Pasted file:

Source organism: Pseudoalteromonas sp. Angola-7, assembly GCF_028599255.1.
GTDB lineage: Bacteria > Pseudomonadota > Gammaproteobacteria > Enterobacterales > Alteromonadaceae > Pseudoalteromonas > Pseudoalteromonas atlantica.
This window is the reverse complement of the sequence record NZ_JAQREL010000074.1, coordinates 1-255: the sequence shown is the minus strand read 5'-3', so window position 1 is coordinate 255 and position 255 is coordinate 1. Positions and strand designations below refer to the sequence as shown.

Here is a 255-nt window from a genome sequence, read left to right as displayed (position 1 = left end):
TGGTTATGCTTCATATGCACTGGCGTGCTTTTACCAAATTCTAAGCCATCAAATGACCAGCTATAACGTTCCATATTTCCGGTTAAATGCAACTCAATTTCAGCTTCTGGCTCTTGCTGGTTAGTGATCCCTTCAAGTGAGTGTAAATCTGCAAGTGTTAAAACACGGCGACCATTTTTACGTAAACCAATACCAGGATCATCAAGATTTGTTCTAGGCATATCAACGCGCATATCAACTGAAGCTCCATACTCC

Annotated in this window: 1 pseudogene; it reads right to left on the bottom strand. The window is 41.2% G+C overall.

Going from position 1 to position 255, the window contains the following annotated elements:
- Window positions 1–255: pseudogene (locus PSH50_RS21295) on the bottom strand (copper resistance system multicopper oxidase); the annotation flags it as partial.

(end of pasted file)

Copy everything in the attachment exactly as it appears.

Source organism: Pseudoalteromonas sp. Angola-7, assembly GCF_028599255.1.
GTDB lineage: Bacteria > Pseudomonadota > Gammaproteobacteria > Enterobacterales > Alteromonadaceae > Pseudoalteromonas > Pseudoalteromonas atlantica.
This window is the reverse complement of the sequence record NZ_JAQREL010000074.1, coordinates 1-255: the sequence shown is the minus strand read 5'-3', so window position 1 is coordinate 255 and position 255 is coordinate 1. Positions and strand designations below refer to the sequence as shown.

Here is a 255-nt window from a genome sequence, read left to right as displayed (position 1 = left end):
TGGTTATGCTTCATATGCACTGGCGTGCTTTTACCAAATTCTAAGCCATCAAATGACCAGCTATAACGTTCCATATTTCCGGTTAAATGCAACTCAATTTCAGCTTCTGGCTCTTGCTGGTTAGTGATCCCTTCAAGTGAGTGTAAATCTGCAAGTGTTAAAACACGGCGACCATTTTTACGTAAACCAATACCAGGATCATCAAGATTTGTTCTAGGCATATCAACGCGCATATCAACTGAAGCTCCATACTCC

Annotated in this window: 1 pseudogene; it reads right to left on the bottom strand. The window is 41.2% G+C overall.

Going from position 1 to position 255, the window contains the following annotated elements:
- Window positions 1–255: pseudogene (locus PSH50_RS21295) on the bottom strand (copper resistance system multicopper oxidase); the annotation flags it as partial.